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COMMERCIAL PROPERTY | Staff Reporter, Hong Kong
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Hong Kong’s office market makes rapid rebound in Q1 2011

CB Richard Ellis says the country’s prime office rates climbed by 40% at the end of Q1 2011.  

Hong Kong has gained ground on the other two financial centers of the world, London and New York, particularly in the recovery period since 2009.

Here’s more from CBRE:

Hong Kong, London, New York: From Recession to Reco rom Recession to Recovery very CB Richard Ellis report highlights contrasting pace of office market recoveries in global financial centres

Office markets in the world’s three top financial centers—Hong Kong, London and New York— have moved at varying speeds in their recovery from the impact of the global crisis financial crisis, according to a new research report by CB Richard Ellis. The report -”Hong Kong, London, New York: From Recession to Recovery”- highlights how Hong Kong’s economy rebounded quickly from the global financial crisis, mirroring the resilience of Mainland China, with growth in the financial sector since 2009 strongly outpacing the two Western cities.

This analysis runs counter to the traditional view that real estate markets in global financial centers move in lockstep and points to the importance of local economic dynamics and market structure as real estate drivers.

“The contrasts in the pace of real estate recovery seen so far in the three global financial centers need to be viewed in the context of the shift taking place in the global economy in favor of Asia,” said Dr. Raymond Torto, CBRE’s Global Chief Economist.

“This shift is likely to continue to drive differences in office market performance in the world’s leading financial centers.”

With a rapid rebound in office demand, Hong Kong’s office market recorded sharply falling vacancy rates through 2010 while prime office rents climbed by almost 40 per cent by the end of Q1 2011. High investment demand, boosted by capital inflows from China, drove down office yields to produce a dramatic uplift in capital values: the CBRE Capital Value Index for prime Hong Kong office buildings rose by 150 per cent in the two years to Q1 2011, surpassing its pre-crisis peak by 35 per cent.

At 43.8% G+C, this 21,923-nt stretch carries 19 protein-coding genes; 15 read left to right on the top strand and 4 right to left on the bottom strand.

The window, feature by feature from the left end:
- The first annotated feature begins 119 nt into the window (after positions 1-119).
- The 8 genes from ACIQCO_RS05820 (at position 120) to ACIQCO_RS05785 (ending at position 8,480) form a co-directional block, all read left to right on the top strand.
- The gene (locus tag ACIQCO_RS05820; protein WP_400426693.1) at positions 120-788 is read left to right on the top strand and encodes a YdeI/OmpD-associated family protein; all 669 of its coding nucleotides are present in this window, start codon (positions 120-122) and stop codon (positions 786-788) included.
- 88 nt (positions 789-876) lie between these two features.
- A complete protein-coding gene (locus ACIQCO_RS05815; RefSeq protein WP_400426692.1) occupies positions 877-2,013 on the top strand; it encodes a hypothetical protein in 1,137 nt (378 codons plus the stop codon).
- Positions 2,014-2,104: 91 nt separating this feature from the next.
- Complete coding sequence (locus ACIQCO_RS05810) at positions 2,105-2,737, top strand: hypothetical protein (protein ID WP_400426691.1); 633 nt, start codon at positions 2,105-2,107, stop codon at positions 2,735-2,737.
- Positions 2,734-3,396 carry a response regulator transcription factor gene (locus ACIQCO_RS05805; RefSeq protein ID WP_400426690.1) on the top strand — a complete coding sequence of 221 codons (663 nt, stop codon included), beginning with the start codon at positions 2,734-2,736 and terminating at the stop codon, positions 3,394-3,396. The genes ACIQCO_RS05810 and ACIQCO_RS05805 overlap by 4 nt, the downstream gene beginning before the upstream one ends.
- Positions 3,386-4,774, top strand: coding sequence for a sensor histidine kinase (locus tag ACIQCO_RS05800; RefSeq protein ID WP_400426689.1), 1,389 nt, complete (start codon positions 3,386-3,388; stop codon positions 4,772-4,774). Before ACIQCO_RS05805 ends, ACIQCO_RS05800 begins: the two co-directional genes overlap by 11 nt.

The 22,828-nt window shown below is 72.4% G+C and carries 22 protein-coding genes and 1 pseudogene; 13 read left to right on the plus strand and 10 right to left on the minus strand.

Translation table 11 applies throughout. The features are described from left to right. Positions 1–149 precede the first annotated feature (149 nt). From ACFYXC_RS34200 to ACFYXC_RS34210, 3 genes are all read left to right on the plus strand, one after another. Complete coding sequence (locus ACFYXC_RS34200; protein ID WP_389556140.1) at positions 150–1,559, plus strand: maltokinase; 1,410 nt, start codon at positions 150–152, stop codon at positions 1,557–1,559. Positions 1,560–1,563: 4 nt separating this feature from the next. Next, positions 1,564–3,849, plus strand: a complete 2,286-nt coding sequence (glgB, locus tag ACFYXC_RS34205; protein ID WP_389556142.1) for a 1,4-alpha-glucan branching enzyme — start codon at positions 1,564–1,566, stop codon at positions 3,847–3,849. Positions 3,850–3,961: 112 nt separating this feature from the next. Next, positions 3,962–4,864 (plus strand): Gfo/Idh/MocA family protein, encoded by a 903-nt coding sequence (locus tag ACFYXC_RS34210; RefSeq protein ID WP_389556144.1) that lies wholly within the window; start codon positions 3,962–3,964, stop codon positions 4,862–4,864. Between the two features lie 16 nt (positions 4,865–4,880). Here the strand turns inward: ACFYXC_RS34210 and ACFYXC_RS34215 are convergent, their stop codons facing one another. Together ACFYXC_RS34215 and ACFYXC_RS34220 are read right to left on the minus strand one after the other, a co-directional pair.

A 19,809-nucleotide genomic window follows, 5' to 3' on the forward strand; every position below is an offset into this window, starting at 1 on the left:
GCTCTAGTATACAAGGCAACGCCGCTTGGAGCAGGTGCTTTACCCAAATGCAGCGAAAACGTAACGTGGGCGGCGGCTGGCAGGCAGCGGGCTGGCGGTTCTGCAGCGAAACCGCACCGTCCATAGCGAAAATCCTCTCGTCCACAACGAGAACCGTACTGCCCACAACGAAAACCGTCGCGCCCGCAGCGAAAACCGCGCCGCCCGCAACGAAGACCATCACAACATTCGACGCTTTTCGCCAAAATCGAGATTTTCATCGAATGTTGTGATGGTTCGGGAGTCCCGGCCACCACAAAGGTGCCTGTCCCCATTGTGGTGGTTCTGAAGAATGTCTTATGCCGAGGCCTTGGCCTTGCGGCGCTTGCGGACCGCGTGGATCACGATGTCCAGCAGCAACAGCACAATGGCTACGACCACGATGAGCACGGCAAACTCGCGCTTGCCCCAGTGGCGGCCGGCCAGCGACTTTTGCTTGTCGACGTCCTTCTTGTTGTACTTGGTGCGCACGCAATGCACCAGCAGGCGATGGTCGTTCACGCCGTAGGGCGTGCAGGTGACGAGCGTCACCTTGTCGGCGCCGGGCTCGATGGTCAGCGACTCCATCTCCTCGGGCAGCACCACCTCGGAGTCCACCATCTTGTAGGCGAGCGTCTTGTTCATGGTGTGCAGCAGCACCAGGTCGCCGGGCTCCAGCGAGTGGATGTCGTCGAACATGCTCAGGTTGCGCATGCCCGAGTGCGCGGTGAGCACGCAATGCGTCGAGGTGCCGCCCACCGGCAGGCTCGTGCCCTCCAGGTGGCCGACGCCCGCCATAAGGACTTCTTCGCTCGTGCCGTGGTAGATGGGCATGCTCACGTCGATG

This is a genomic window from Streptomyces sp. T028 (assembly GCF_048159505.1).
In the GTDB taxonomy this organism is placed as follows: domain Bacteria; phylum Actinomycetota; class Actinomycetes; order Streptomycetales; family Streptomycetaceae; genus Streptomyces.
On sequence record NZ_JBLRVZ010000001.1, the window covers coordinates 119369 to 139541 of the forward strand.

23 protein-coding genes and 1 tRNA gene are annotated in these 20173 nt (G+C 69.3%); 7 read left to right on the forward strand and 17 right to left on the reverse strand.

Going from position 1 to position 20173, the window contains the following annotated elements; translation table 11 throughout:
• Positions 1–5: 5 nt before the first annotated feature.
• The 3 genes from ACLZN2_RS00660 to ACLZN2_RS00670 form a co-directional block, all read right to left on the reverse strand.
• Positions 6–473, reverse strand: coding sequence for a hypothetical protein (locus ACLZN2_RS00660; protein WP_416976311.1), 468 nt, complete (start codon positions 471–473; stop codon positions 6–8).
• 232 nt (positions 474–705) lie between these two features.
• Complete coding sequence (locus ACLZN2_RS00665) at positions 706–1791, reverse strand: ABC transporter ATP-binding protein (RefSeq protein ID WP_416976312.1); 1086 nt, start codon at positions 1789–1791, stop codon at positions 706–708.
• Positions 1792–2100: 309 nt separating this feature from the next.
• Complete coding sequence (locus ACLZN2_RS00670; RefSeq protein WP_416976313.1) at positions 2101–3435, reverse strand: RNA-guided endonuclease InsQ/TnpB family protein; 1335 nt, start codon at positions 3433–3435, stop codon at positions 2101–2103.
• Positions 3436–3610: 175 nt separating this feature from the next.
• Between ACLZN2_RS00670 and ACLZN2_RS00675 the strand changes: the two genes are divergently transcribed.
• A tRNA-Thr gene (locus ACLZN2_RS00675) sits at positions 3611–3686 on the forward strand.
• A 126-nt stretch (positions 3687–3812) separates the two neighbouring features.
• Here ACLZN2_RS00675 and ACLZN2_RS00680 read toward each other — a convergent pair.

In New York, the impact of the financial crisis on office demand made for a slower market recovery. The Manhattan market witnessed a slow pace of decline in vacancy during 2010, and a significant upturn in prime rents became apparent only in Q1 2011.

The New York office investment market, with its high reliance on debt financing, remained largely frozen through 2009 but thawed rapidly during 2010 as credit availability improved and CMBS issuance began to resume. Capitalization rates have compressed sharply from their mid-2009 peak, reflecting low interest rates and improving economic conditions.

Central London recorded a relatively early rebound in leasing activity and in prime rents, although momentum slackened as the market entered 2011. As in New York, the initial upturn in demand owed much to occupier requirements being reactivated after the downturn and tenants taking advantage of lower rents and generous incentives. London also saw a rapid re-compression of prime office investment yields from mid 2009 with a rise in transaction volumes driven strongly by the city’s success in capturing a disproportionate share of global flows in search of prime real estate.

Hong Kong, London, New York: From Recession to Recovery, written by senior CBRE researchers Peter Damesick, Pamela Murphy and Andrew Ness, identifies an important factor supporting rental recovery in all three cities as the absence of a significant overhang of new development supply after the downturn. All face a squeeze in new office supply for at least the next two years, which should lead to higher rents and pressure on occupiers to pre-lease to satisfy major requirements.

Andrew Ness, Executive Director, CBRE Research Asia Pacific, furthermore noted that the Global Financial Center Index, which is cited in the report, shows that in the period from 2007 up to the present, Hong Kong has clearly gained ground on the other two cities, particularly in the recovery period since 2009. Mr. Ness further commented that “in the context of the strong growth which has occurred in Asia since this date, there have been similar up-ratings in the GFCI ranking of several other leading financial centers in Asia, most notably Singapore, Shanghai and Seoul, and this is indicative of the continued global shift in global financial market activity toward leading Asian centers.”  

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